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Making consumers real players in the energy market

European Economic and Social Committee - CES/14/26   26/03/2014

Other available languages: FR DE ES IT PL


26 March 2014

Making consumers real players in the energy market

The completion of the internal electricity market – due in 2014 – is absolutely vital. Bottlenecks have to be eliminated by speeding up investments in transmission infrastructure, strengthening electricity interconnection and minimising incompatible national policies. Public intervention is also critical, not least in order to protect vulnerable consumers. However public measures have to be more coordinated at national and local levels across Europe. The public service obligations that have already been agreed must also be put in place.

Renewables at centre stage – Europeanisation of support schemes

Renewables have the greatest potential to reduce Europe's energy dependence. The EESC champions the increased use of renewables at the lowest possible cost and advocates that support be directed mainly to immature technologies. It therefore asks the Commission to provide a definition of a "mature energy source". "We strongly support the Europeanisation of renewable support schemes and urge the Commission to do more to facilitate cooperation mechanisms between Member States, because all these measures help contain energy prices and secure energy supply," says Pierre Jean Coulon, rapporteur for the EESC's opinion on a Commission's communication1 providing Member States with guidance on how to make the most of public intervention.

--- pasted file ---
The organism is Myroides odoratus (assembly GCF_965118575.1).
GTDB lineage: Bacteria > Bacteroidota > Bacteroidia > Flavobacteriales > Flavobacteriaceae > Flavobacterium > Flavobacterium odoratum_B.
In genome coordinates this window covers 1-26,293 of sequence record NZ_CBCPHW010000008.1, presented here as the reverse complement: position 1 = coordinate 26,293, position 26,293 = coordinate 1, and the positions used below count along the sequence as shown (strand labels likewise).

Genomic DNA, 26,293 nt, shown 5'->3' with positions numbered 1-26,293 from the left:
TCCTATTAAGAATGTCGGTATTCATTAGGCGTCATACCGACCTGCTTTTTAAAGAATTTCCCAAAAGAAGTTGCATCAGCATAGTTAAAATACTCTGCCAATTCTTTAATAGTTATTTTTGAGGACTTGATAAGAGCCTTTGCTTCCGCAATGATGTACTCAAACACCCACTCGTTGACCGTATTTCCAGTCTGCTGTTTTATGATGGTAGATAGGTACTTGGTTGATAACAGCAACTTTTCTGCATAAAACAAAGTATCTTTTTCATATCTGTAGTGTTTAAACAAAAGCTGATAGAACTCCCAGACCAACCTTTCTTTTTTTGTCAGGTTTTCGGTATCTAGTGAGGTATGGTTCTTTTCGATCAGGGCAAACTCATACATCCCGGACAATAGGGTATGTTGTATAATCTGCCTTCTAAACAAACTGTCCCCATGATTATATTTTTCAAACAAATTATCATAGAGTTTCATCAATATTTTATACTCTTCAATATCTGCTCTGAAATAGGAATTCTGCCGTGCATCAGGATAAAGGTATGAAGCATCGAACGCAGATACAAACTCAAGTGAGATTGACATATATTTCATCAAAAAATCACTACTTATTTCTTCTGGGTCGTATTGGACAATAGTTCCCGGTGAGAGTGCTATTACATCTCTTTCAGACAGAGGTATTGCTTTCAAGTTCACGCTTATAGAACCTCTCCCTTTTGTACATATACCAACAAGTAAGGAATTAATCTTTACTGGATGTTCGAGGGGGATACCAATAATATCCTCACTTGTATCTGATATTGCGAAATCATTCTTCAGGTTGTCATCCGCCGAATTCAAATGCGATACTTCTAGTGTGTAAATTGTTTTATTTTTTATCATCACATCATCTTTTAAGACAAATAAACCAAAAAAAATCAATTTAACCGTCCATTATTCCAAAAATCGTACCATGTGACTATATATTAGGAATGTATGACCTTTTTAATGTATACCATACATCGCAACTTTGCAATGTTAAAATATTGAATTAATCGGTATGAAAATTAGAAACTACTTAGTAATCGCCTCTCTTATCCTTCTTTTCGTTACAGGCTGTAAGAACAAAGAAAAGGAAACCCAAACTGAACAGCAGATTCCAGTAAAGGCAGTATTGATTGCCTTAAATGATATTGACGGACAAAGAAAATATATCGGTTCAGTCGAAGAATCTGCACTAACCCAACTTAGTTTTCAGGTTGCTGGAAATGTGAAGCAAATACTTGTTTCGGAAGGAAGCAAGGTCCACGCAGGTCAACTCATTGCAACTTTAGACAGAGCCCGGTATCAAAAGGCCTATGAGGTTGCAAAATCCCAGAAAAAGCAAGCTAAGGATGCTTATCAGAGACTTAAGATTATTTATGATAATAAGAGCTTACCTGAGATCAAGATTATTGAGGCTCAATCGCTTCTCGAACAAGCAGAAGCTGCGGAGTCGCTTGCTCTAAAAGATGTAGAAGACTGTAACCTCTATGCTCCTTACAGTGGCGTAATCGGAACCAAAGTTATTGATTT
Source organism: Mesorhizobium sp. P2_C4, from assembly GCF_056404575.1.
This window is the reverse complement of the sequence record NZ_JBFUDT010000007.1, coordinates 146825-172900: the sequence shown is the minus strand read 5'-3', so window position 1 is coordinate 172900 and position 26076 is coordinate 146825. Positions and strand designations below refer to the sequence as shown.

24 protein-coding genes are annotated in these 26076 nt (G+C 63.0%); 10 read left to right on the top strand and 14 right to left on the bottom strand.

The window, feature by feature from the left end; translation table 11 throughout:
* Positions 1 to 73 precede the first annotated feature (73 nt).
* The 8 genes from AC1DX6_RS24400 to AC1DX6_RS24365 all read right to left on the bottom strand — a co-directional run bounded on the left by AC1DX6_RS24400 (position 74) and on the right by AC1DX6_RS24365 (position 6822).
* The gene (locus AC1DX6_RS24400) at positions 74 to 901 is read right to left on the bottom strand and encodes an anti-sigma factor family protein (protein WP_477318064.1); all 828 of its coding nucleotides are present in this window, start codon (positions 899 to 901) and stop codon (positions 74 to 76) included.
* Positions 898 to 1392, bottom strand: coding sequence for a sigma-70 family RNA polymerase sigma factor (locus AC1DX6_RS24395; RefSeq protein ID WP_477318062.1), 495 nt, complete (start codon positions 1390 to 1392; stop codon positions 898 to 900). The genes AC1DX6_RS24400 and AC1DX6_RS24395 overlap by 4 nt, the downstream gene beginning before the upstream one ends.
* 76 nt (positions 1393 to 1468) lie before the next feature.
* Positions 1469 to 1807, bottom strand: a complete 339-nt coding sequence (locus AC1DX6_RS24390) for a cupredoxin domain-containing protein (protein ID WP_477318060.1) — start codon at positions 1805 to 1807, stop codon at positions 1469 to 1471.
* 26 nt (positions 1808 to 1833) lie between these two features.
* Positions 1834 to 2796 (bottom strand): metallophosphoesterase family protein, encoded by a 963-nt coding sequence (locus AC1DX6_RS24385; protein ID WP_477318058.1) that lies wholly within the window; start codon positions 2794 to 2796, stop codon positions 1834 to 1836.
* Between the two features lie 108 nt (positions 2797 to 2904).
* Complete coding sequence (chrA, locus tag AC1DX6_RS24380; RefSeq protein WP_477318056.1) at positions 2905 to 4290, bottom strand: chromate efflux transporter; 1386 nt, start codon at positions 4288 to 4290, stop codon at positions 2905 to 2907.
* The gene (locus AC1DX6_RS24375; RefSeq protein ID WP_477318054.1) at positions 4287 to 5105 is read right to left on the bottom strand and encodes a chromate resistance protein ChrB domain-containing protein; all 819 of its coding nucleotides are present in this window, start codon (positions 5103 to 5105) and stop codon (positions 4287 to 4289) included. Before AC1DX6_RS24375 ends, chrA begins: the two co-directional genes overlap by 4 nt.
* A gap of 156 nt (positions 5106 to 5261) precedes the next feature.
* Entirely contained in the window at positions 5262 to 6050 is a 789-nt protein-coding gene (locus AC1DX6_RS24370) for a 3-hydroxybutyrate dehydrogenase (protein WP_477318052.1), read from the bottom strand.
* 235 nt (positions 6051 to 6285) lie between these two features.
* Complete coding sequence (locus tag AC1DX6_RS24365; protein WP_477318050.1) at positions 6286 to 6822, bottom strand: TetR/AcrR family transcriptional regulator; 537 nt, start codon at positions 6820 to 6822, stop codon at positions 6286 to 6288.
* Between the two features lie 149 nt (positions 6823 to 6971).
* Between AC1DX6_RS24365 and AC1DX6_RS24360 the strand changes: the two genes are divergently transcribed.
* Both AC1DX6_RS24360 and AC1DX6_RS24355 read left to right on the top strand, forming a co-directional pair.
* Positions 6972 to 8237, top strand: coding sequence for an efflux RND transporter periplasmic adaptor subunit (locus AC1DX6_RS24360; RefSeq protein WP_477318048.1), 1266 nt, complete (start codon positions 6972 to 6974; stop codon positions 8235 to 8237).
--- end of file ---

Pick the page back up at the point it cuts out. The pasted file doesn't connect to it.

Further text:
Making the energy market work for consumers

Demand-response technology and energy efficiency offer enormous potential in reducing consumption. The EESC strongly supports the promotion of these technologies in a user-friendly way with necessary and easily understandable information provided without additional costs.

"Electricity is an essential basic commodity and must be managed as such," stresses Sorin Ionita, co-rapporteur and an EESC member from Romania. The EESC urges the Commission to provide better safeguards and further strengthen public service obligations, irrespective of current austerity constraints.

For more information, please contact:

EESC Press Unit


Tel.: +32 2 546 8141


The European Economic and Social Committee represents the various economic and social components of organised civil society. It is an institutional consultative body established by the 1957 Treaty of Rome. Its consultative role enables its members, and hence the organisations they represent, to participate in the EU decision-making process. The Committee has 353 members from across Europe, who are appointed by the Council of the European Union.


1 :

Delivering the internal electricity market and making the most of public intervention C(2013) 7243 fnal

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